The Miami Valley is the land area surrounding the Great Miami River in southwest Ohio, USA, and includes the Little Miami, Mad, and Stillwater rivers as well. Geographically, it includes Dayton, Springfield, Middletown, Hamilton, and other communities. The name is derived from the Miami Indians.
Commonly, however, it refers to the economic and cultural-social region centered on the Greater Dayton area. Middletown and Hamilton both fall under the economic and cultural-social influence of Cincinnati and thus are not commonly included in this sense. Institutions and enterprises in the Dayton area, such as Miami Valley Career Technology Center, Miami Valley Hospital, Miami Valley Council of the Boy Scouts of America and Miami Valley Storytellers illustrate local usage.
Counties and cities
- Montgomery County (Dayton)
- Greene County (Xenia)
- Preble County (Eaton)
- Clark County (Springfield)
- Miami County (Troy)
- Darke County (Greenville)
- Champaign County (Urbana)
- Shelby County (Sidney)
- Logan County (Bellefontaine)
- Butler and Warren counties (Middletown)
- Wayne County, Indiana (Richmond)
- Mercer County (Celina)
- Auglaize County (Wapakoneta)
Additionally, WHIO includes the following locations in its news and weather coverage:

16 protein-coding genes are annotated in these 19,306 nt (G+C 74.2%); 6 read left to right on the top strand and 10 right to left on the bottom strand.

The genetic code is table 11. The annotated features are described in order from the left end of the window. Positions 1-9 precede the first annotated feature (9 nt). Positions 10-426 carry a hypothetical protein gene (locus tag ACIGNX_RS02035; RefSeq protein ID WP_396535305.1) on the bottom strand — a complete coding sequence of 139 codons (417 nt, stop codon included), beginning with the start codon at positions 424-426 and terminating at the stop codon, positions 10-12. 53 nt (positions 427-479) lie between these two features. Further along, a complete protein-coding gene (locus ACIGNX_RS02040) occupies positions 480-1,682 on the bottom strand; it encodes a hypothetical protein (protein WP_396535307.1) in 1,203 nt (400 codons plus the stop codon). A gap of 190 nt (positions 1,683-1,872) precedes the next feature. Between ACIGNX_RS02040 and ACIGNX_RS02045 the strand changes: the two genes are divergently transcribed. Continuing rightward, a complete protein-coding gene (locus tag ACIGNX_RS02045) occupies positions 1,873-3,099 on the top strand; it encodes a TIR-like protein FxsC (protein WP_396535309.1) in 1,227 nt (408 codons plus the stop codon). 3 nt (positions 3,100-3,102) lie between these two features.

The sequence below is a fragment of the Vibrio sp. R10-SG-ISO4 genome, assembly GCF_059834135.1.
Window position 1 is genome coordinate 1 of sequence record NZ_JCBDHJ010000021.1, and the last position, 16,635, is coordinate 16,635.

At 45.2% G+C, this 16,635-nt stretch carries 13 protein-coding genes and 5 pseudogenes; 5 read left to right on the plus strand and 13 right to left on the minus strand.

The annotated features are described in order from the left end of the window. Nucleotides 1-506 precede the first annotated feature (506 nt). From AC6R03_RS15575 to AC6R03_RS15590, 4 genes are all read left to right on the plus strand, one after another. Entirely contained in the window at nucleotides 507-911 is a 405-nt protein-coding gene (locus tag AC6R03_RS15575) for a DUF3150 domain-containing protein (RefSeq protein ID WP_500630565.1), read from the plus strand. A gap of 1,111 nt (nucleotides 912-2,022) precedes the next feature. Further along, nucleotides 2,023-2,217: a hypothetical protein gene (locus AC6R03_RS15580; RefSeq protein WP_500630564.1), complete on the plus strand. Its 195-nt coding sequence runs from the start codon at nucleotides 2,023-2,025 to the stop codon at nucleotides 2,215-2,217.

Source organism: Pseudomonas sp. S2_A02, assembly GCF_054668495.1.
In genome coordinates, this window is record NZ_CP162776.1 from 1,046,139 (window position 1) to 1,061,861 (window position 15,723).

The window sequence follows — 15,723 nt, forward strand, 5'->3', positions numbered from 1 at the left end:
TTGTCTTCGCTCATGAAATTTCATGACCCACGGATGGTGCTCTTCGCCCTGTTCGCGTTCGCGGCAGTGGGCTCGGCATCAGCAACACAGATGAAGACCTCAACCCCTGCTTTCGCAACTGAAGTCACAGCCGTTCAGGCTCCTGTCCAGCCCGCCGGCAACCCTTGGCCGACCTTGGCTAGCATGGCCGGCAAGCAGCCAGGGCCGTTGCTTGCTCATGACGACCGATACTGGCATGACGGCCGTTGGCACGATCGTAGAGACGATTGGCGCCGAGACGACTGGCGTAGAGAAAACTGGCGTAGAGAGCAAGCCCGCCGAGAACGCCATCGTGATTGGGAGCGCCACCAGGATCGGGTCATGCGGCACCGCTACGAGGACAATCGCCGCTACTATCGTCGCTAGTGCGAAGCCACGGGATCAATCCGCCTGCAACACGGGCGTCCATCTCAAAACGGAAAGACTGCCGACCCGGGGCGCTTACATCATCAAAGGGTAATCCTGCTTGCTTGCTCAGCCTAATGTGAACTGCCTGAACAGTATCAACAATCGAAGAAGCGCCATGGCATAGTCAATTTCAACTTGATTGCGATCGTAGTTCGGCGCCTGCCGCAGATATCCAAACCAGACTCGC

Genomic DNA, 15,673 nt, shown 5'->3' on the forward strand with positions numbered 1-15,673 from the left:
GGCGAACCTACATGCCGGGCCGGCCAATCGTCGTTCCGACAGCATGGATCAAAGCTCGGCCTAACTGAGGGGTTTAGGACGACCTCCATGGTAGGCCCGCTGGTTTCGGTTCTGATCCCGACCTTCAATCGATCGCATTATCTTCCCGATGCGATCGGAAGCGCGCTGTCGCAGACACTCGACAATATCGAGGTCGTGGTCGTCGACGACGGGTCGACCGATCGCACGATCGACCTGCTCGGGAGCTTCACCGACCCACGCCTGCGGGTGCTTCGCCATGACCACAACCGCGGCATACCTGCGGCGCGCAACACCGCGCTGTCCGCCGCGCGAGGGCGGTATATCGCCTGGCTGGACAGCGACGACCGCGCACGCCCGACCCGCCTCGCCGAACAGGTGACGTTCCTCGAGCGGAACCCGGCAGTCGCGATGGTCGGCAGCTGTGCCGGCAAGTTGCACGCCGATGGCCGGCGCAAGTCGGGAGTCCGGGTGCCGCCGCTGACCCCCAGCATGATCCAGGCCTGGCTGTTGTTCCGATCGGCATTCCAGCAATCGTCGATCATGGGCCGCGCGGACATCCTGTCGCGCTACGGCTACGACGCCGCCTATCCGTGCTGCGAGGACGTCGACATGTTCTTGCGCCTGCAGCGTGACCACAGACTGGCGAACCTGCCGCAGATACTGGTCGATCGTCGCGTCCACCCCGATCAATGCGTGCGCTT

- Interstate 75 - Runs north to south along the valley and through downtown Dayton.
- Interstate 70 - Traverses the valley from east to west.
- Interstate 71 - Runs north to south along the eastern half of the Miami Valley.
- Interstate 675 - Bypasses Dayton from I-75 south of the city to I-70 east of it.
- U.S. Route 35 - Runs east to west through the Dayton metro area.
- U.S. Route 68 - Runs north to south through farmlands in the eastern Miami Valley.
- U.S. Route 127 - Runs north to south through several cities and rural communities in the western Miami Valley.
- Ohio State Route 129 - Connects Hamilton to I-75.
- Ohio State Route 49 - Forms a bypass west of Dayton and continues north into Darke County.
Dayton-Cincinnati Combined Statistical Area Merger
As Greater Cincinnati grows northward through Butler County, it could conceivably merge with Greater Dayton by 2020, thereby virtually erasing any boundary between the two current Combined Statistical Areas (CSA). As a result, the US Census Bureau could begin reporting the Cincinnati and Dayton metropolitan areas as one by that time, though it would be up to the U.S. Office of Management and Budget to make the merger decision. The new Cincinnati–Dayton metropolitan area would be comparable in size to that of the Orlando–Deltona–Daytona Beach, FL CSA and place it within the top 20 most populous metros in the US, with a population of nearly 3.0 million.
- Drury, Augustus Waldo (1909). History of the City of Dayton and Montgomery County, Ohio, Volume 1. S. J. Clarke Publishing Company. p. 57.
- A combined Cincinnati-Dayton metropolitan comes closer to reality